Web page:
4 Risktech Trends to Watch in 2022

Guy Russ

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January 4, 2022

Risktech Trends

As we usher in a new year, insurers and risk managers alike will continue to focus on exploiting technology advances to prevent and mitigate risk. The following four trends in the risktech arena will influence risk management moving forward:

1. Risktech will take over a larger share of the overall insurtech phenomenon as investments in optimizing distribution channels, claims processing and underwriting activities start to plateau.

Over the past two decades, insurtech has grown rapidly as the industry has applied new technologies with a focus on improving both capabilities and the customer experience in distribution, underwriting and claims servicing. While additional improvements can still be made, the markets around these areas have become crowded and the pace of new innovations is slowing. As such, a new focus will gain traction around risktech—those technologies that help to prevent or mitigate the risks themselves. Such technologies benefit both the insurer and the insured as they reduce claims and ultimately lower premiums and deductibles.

2. Insurers will partner with or acquire risktech firms to add more protection services meant to mitigate risks from weather, vandalism, civil unrest and targeted violence. 

Demand for risk mitigation devices and services is starting to surge. As we move into 2022 and beyond, buyers are more aware of the existence of protection services, and they want in. Insurers who have not already delved into that market will need to create strategic partnerships or work to create the capabilities themselves.

For example, risktech pioneers set their sights on a perennial source of small but frequent claims that plague both personal and commercial lines: water damage. Many manufacturers, developers and integrators now provide sensor systems that can help to detect water leaks as well as freezing temperatures that could lead to frozen and burst pipes. Both technologies are especially useful for buildings that may be empty for a certain period of time. Instead of returning to an unwelcome surprise, building owners or staff can be alerted to a leak or freezing temperatures right away, and can take steps to prevent or minimize damage and outages.

While less prevalent than water-related sensors, wearables represent another maturing area of risktech. These devices are especially popular for jobs that require repetitive lifting or stretching, typically found in manufacturing and warehousing but also in some health care industries such as senior living communities. Employees can wear devices that alert them to improper lifting techniques or body posture, thus reducing their risk for on-the-job injuries and workers compensation claims. Newer devices are smaller than their predecessors and innovators are finding ways to embed them directly into clothing to collect additional data and avoid the challenge of the devices being removed from the wearer.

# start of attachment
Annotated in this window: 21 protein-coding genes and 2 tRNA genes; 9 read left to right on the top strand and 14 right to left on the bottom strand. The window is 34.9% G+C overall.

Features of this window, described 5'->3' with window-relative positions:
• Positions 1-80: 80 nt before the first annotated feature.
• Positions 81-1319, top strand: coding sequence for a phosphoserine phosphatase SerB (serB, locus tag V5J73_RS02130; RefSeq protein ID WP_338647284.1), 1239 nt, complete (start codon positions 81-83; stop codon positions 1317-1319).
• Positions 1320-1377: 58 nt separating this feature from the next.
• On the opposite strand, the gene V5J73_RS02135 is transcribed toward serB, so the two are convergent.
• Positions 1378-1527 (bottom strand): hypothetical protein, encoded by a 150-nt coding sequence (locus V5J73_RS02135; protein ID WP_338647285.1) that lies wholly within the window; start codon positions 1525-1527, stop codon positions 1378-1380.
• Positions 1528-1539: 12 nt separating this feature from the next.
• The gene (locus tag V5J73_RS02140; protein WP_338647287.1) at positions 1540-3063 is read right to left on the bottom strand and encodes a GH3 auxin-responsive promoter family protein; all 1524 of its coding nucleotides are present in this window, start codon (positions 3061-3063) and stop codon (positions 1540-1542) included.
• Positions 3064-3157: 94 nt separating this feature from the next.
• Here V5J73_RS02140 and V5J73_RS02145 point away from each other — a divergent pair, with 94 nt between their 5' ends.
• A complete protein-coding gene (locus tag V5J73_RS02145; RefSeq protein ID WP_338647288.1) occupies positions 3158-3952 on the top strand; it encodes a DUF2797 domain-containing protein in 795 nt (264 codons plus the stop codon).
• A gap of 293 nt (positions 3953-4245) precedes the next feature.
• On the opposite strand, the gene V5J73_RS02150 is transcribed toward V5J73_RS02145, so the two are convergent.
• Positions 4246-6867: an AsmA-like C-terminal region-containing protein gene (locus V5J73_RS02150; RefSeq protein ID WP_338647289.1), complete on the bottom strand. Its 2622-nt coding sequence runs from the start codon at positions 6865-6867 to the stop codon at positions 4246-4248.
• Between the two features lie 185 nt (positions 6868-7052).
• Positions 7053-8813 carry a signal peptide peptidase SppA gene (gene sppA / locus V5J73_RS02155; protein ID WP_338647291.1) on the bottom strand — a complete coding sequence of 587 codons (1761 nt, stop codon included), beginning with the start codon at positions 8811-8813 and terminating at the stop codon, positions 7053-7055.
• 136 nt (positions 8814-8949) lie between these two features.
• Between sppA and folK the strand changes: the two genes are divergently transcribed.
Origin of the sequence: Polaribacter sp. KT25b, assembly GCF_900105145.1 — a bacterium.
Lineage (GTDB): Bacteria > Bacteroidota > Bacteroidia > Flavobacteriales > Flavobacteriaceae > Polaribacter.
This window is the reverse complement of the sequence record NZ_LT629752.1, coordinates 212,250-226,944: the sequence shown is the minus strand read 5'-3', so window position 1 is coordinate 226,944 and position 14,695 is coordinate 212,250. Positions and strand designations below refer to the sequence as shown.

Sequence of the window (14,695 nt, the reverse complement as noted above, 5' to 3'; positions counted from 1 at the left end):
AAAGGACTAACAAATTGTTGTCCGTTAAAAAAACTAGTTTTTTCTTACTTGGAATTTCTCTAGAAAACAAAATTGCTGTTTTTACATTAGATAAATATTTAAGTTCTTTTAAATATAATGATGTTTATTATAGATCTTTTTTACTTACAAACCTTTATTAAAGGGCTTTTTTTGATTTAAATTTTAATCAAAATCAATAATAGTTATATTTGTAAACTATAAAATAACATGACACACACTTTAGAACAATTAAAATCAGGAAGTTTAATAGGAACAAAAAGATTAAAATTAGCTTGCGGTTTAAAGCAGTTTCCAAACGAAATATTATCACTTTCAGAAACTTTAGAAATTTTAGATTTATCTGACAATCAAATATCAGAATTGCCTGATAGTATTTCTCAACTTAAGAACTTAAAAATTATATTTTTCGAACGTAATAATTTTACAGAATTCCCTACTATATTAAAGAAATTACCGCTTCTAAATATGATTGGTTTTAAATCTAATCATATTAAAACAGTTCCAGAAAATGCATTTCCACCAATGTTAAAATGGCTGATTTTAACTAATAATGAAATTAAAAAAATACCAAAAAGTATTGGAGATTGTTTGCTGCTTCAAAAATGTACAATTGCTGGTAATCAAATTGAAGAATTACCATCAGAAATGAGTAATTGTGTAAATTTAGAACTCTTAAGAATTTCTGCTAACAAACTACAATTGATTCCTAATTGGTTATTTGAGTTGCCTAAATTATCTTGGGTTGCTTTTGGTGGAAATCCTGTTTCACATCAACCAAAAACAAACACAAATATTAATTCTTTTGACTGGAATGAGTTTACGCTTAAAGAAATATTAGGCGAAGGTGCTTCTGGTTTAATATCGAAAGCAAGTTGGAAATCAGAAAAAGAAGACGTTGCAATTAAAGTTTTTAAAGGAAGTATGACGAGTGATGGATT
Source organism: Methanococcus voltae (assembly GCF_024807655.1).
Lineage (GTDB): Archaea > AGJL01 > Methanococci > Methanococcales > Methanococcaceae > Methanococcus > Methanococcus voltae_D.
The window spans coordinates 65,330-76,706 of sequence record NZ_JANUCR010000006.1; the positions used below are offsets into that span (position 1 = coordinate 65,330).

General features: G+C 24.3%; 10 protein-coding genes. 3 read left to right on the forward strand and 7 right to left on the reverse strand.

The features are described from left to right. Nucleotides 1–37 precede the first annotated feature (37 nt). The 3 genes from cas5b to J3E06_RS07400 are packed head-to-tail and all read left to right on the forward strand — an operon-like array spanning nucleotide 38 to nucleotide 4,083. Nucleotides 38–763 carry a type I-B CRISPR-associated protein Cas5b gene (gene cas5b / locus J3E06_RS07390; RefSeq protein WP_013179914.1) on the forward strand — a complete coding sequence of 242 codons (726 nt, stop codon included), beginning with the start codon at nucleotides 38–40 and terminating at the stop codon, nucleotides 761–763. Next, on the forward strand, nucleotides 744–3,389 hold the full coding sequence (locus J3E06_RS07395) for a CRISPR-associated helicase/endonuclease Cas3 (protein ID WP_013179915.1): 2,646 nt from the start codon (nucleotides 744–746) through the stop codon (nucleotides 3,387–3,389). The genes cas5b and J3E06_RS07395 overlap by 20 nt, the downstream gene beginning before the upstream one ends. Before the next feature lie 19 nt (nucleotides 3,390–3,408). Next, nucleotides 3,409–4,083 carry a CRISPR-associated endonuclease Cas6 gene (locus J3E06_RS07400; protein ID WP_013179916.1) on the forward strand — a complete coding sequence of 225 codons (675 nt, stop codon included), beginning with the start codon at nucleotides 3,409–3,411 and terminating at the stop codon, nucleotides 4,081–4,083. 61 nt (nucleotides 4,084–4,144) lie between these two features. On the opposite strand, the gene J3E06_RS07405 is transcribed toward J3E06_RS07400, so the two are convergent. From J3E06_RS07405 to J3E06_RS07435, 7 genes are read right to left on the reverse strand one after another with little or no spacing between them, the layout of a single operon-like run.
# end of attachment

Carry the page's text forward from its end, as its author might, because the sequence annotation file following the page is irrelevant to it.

3. Advancements in computer vision and artificial intelligence will continue to spawn new risktech offerings to mitigate all forms of visibly identifiable risks.

Camera technology has advanced remarkably over the past decade. Not only do most people carry a camera in their pockets in the form of a mobile phone, but devices that were built specifically to be a camera have the capability to do far more than simply capture images. Using these new capabilities, programmers are training computers to recognize potential threats based on images.

The combination of computer vision and artificial intelligence (AI) will help organizations and companies minimize their risk for crime at their facilities: 

  • Armed intruders. A number of firms have developed software that can “see” a weapon in someone’s hand, recognize it as a potential threat and alert security personnel.
  • Arson. In similar fashion, computers could be trained to recognize items and activities that might indicate a threat of arson, such as carrying fuel cans and stacking combustible materials near a building. Alerting staff and security personnel to such activities could allow them to either prevent the crime or react to the fire quickly.
  • Civil unrest. Combining security camera images of someone stacking bricks on a sidewalk with intelligence about a scheduled march or protest in the area could help businesses to take pre-emptive action in protecting their patrons, personnel and buildings.

4. More insurers will add internet of things (IoT) devices and associated services to offerings as technology costs continue to decline and 5G connectivity continues to rise.

As early iterations of risktech continue to mature and yield more capabilities with even less cost, the tangible benefits of deploying IoT devices enjoyed by early adopters are quickly becoming a standard to remain competitive. Add the growing coverage of 5G, and insurers will no longer be able to stay on the sidelines waiting for additional proof to deploy their own IoT programs. This will lead to a growing wave of adoption that will ultimately serve to inspire even greater innovation and refinement. While this is good news for insurers, the ultimate beneficiaries are policyholders themselves.

Guy Russ is assistant vice president of risk control at Church Mutual Insurance Company, S.I.